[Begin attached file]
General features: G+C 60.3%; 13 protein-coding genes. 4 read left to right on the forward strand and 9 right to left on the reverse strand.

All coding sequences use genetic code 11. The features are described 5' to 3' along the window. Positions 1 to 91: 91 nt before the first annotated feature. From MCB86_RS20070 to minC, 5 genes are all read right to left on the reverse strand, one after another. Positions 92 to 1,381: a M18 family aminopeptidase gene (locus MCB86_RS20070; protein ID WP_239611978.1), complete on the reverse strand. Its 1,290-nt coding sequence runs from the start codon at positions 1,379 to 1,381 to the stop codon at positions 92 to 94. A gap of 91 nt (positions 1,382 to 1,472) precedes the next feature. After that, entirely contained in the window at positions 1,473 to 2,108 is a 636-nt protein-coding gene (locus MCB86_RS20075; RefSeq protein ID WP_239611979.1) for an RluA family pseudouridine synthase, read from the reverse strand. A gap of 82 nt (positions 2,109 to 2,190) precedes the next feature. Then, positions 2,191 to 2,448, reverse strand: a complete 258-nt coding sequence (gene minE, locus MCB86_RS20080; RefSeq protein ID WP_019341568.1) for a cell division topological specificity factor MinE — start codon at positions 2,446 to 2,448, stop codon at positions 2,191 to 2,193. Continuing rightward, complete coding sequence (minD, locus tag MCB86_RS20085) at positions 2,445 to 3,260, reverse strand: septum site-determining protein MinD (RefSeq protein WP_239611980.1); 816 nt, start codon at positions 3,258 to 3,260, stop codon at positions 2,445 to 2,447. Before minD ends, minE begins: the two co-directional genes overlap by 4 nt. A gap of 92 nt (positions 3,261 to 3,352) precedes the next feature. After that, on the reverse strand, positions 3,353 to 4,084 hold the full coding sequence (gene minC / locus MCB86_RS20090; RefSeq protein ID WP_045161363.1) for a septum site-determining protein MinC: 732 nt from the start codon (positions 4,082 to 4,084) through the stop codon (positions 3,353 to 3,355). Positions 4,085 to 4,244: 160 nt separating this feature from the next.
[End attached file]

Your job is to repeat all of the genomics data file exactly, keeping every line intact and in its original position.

General features: G+C 60.3%; 13 protein-coding genes. 4 read left to right on the forward strand and 9 right to left on the reverse strand.

All coding sequences use genetic code 11. The features are described 5' to 3' along the window. Positions 1 to 91: 91 nt before the first annotated feature. From MCB86_RS20070 to minC, 5 genes are all read right to left on the reverse strand, one after another. Positions 92 to 1,381: a M18 family aminopeptidase gene (locus MCB86_RS20070; protein ID WP_239611978.1), complete on the reverse strand. Its 1,290-nt coding sequence runs from the start codon at positions 1,379 to 1,381 to the stop codon at positions 92 to 94. A gap of 91 nt (positions 1,382 to 1,472) precedes the next feature. After that, entirely contained in the window at positions 1,473 to 2,108 is a 636-nt protein-coding gene (locus MCB86_RS20075; RefSeq protein ID WP_239611979.1) for an RluA family pseudouridine synthase, read from the reverse strand. A gap of 82 nt (positions 2,109 to 2,190) precedes the next feature. Then, positions 2,191 to 2,448, reverse strand: a complete 258-nt coding sequence (gene minE, locus MCB86_RS20080; RefSeq protein ID WP_019341568.1) for a cell division topological specificity factor MinE — start codon at positions 2,446 to 2,448, stop codon at positions 2,191 to 2,193. Continuing rightward, complete coding sequence (minD, locus tag MCB86_RS20085) at positions 2,445 to 3,260, reverse strand: septum site-determining protein MinD (RefSeq protein WP_239611980.1); 816 nt, start codon at positions 3,258 to 3,260, stop codon at positions 2,445 to 2,447. Before minD ends, minE begins: the two co-directional genes overlap by 4 nt. A gap of 92 nt (positions 3,261 to 3,352) precedes the next feature. After that, on the reverse strand, positions 3,353 to 4,084 hold the full coding sequence (gene minC / locus MCB86_RS20090; RefSeq protein ID WP_045161363.1) for a septum site-determining protein MinC: 732 nt from the start codon (positions 4,082 to 4,084) through the stop codon (positions 3,353 to 3,355). Positions 4,085 to 4,244: 160 nt separating this feature from the next.